May 31, 2006

Timor capital calm after president takes charge

By David Fox

DILI (Reuters) - East Timor's capital was calm for the
first time in more than a week on Wednesday as residents
digested news that independence hero President Xanana Gusmao
had assumed sole responsibility for the country's security.

Gusmao's proclamation on Tuesday night appeared to quell
the violence by gangs of youths who have been on a rampage of
looting and arson sparked by the dismissal of nearly half the

Gusmao said he was taking sole responsibility for the tiny
nation's armed forces and would also be in charge of
coordinating a 2,500-strong Australian-led international
peacekeeping force that East Timor asked for last week to
restore order.

His move -- assuming emergency powers without declaring a
formal state of emergency -- is seen as further isolating Prime
Minister Mari Alkatiri, whose handling of the affair has been
heavily criticized both in Timor and abroad.

"There was always a wedge between them, but that wedge has
been hit with a sledgehammer," one diplomat told Reuters.

But Alkatiri added confusion to Timor's already complex
political situation on Wednesday by insisting he was still in

"You are wrong, completely wrong, he (Gusmao) is not taking
control," he told Australian Broadcasting Corporation radio.

"The defense and security is still part of the government,
and I am the head of the government," he said, blaming the
confusion of a misinterpretation of Gusmao's statement from
Portuguese into English.

On the street, those who have heard the news have no doubt
who is in charge.

"This is good. Now we can go back to our homes," said Jose
Aurajo, who has slept for the past five nights along with
hundreds of other people in the carpark of his neighborhood

"Gusmao will never let the nation down. Alkatiri must take
responsibility for this and must resign."


Gusmao is seen as man of the people, an independence hero
who fought against Indonesia's colonial rule and who spent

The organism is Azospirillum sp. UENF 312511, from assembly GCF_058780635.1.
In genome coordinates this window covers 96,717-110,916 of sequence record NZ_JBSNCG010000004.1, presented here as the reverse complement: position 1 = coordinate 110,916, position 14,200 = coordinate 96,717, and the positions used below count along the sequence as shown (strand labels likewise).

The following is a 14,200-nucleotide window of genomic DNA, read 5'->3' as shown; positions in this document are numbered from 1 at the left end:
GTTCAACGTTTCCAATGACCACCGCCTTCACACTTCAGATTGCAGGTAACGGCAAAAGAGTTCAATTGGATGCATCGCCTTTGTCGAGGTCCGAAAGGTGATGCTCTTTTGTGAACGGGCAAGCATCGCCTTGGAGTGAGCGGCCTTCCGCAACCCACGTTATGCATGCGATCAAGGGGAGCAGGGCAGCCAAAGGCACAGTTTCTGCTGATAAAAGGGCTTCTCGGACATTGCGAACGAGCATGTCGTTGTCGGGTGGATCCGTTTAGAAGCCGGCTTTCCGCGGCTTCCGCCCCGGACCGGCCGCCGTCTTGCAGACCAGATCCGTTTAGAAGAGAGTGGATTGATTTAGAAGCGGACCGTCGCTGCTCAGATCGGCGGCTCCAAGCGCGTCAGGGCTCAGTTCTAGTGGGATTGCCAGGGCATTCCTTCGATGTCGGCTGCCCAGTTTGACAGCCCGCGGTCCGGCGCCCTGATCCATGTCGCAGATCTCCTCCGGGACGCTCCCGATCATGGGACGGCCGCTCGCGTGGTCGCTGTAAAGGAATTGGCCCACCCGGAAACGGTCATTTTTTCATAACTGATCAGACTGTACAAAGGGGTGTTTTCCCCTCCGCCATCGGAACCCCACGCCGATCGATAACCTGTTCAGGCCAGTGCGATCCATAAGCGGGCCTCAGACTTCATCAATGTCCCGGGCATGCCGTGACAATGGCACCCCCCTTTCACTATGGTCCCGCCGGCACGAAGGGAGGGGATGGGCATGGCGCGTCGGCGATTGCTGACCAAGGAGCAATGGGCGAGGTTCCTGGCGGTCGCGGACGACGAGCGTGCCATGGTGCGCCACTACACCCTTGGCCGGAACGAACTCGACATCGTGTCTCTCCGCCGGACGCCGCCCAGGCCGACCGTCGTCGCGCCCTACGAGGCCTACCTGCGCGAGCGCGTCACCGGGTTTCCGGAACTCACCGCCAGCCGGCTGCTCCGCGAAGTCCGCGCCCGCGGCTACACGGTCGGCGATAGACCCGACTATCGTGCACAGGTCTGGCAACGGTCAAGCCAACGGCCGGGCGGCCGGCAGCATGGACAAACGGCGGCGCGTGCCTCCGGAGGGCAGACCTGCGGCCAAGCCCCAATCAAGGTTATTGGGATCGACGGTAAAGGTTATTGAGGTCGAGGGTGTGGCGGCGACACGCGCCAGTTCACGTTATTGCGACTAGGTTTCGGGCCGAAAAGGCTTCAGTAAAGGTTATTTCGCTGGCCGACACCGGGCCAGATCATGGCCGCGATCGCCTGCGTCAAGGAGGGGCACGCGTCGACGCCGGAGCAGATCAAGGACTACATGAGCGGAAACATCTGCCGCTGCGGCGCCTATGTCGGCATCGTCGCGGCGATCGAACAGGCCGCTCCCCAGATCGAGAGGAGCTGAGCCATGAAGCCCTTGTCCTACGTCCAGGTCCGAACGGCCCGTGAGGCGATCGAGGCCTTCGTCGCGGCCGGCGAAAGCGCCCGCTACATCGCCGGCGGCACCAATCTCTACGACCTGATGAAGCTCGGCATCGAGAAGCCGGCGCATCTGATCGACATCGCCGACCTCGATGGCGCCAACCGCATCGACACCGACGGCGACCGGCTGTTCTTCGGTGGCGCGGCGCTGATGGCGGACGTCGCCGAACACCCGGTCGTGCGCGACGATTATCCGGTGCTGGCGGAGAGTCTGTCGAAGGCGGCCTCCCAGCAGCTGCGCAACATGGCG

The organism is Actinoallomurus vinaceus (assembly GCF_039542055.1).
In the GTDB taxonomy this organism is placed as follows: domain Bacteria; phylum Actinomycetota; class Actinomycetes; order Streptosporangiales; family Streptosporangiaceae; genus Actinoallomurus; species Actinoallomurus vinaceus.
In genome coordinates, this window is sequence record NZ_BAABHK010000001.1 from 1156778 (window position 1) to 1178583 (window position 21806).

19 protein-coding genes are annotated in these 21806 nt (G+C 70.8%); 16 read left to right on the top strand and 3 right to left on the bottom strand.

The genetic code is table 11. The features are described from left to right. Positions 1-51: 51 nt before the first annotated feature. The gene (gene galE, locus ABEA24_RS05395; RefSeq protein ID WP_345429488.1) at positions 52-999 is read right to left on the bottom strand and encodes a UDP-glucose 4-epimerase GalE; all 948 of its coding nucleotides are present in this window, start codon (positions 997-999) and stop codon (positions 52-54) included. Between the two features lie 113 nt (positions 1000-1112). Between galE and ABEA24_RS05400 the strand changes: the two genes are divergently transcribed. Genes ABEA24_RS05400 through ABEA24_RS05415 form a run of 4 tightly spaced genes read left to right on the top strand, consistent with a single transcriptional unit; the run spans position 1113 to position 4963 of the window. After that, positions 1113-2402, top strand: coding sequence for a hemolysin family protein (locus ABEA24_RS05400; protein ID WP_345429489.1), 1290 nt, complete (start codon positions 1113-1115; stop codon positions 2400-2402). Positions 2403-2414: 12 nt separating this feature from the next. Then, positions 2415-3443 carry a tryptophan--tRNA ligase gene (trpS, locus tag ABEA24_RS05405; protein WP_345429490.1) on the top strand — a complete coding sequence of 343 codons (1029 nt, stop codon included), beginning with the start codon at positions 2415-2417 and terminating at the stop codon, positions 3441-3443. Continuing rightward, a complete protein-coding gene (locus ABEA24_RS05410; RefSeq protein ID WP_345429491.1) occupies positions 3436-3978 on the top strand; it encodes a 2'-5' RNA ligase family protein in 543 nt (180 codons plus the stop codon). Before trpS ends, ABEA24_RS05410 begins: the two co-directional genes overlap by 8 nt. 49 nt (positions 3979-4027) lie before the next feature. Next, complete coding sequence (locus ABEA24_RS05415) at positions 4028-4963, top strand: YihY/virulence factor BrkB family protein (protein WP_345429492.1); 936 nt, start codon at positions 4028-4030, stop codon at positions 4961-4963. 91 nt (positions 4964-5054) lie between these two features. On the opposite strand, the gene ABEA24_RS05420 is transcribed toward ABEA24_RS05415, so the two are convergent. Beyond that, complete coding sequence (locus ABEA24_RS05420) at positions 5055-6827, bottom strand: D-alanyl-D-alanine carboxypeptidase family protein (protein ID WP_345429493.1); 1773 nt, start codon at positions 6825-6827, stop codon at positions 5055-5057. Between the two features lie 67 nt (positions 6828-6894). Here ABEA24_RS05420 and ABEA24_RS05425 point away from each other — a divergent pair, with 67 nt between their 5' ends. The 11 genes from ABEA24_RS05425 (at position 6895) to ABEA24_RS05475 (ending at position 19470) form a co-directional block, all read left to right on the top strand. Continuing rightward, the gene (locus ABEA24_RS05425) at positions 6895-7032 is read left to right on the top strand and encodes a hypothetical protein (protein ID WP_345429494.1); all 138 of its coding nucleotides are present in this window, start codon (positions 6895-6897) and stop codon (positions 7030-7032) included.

years in jail for his beliefs.

Alkatiri, who spent much of his life as an exile in Angola
and Mozambique, is seen as far more aloof and lacking Gusmao's
liberation pedigree.

On Wednesday, a few plumes of smoke rose into the sky above
the hill-ringed capital, but nothing like the pall from dozens
of torched houses in previous days.

With nearly the entire Australian-led peacekeeping force
now on the ground in the capital, residents who had fled their
homes for sanctuary in churches and schools began returning to
their neighborhoods.

A top Australian military official said Canberra planned to
keep troops in East Timor for at least six months but hoped to
scale down its deployment as order returned.

"Our planning base is on the basis of a six-month
deployment," military commander Angus Houston told a
parliamentary hearing.

"My hope is that as things stabilize, we can adjust the
force downwards at some time in the future. But I'm not focused
on that at the moment."

Australia last led troops into East Timor in 1999 to
restore law and order after violence by militia groups,
supported by elements of the Indonesian military, following a
vote to break free of Indonesian rule.

The current violence and request for foreign help are major
embarrassments for the government, handed the keys to the
country by the United Nations in 2002 after the world body ran
the nation following the bloody referendum.